5 common myths surrounding self-publishing


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The publishing industry has undergone a radical transformation in recent years. Gone are the days when traditional means of publication were the only options for aspiring writers.

Self-publishing has taken the world by storm, but sadly, several long-held myths make the process and reality obscure to those looking to break into the industry.

The truth is that self-publishing, especially in the eBook industry, is currently a rising tide that has increased dramatically year on year. Up to 34% of all eBook sales are now self-published – a figure that was virtually zero just 15 years ago.

The opportunity and the means are available with self-publishing if you have the passion for it. It’s just a matter of knowing the reality to get the most out of this alternative route to publishing.

Myth: Traditional print is more prestigious

In the past, self-publishing carried the stigma of being of inferior quality compared to works published in the more traditional press. Self-publishing was seen as the second choice for those who failed to find a publisher, but that’s just not the current landscape. Countless books that are now considered classics did not find a publisher at first. Often what a publisher decides to publish depends more on its brand and potential profitability than on the actual quality of the writing.

Critical praise in the form of writing competitions and awards began to recognize the work of self-published books as equal to the prestige of books published by traditional outlets. Where and how a book was published doesn’t necessarily have to do with the quality these days, and self-published works are just as likely to achieve critical success as any others.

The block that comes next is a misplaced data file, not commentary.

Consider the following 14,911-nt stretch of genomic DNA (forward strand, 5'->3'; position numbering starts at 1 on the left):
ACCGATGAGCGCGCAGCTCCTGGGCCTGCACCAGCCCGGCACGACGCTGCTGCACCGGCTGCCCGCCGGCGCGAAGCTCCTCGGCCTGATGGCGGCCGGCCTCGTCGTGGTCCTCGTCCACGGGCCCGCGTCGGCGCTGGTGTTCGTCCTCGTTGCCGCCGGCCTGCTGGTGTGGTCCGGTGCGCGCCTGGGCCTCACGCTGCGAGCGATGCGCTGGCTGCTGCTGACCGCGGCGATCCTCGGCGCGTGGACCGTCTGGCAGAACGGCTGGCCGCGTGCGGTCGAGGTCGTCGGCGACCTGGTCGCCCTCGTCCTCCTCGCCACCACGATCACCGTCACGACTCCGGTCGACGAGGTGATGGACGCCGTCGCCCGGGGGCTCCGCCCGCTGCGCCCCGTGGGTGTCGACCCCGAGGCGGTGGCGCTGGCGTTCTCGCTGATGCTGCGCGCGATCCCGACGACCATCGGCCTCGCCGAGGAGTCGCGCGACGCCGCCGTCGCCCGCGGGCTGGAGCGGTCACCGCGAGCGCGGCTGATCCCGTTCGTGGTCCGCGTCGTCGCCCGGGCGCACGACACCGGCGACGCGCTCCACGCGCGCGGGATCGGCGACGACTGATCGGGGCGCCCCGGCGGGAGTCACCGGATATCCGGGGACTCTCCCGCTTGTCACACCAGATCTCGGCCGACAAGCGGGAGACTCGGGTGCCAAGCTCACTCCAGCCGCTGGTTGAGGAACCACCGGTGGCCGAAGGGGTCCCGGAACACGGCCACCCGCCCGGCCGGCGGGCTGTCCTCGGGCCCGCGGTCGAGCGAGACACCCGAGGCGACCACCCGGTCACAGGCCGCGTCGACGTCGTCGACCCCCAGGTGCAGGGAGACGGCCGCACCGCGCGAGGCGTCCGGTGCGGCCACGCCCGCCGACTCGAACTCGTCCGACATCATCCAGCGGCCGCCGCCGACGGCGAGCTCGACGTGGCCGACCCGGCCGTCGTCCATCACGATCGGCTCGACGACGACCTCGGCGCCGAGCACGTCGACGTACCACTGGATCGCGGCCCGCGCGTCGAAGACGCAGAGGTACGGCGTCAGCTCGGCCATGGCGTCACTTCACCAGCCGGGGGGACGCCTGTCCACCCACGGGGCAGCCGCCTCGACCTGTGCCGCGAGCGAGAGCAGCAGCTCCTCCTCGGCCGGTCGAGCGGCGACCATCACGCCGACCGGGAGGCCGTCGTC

The raw numbers show that self-published authors are making serious progress as they now represent so many like 40% of market share.

Myth: Self-publishing is a less lucrative route

In terms of financial sustainability, self-publishing is just as valuable as other means, and in many cases, even more so. As any writer knows, making real money consistent with words is not easy.

Almost 80% of writers earn less than $ 1,000 a year, while some earn more than eight figures for their work. The main trade-off between a traditional newspaper business and self-publishing is the classic “security versus opportunity” dilemma.

An editor will definitely help marketing, distribution, and help a writer find and connect with an audience. They will also only leave authors about 10% of the sales royalties. Those who self-publish usually keep anywhere 50-70%.

When applied over the years to a large audience, these numbers quickly add up to affect a writer’s bottom line. With self-publishing, there is more work to be done on the writer’s side, but you retain all the rights and a much larger slice of the sales pie. It may be seen as a riskier choice, but for those who want control, it’s a tempting option.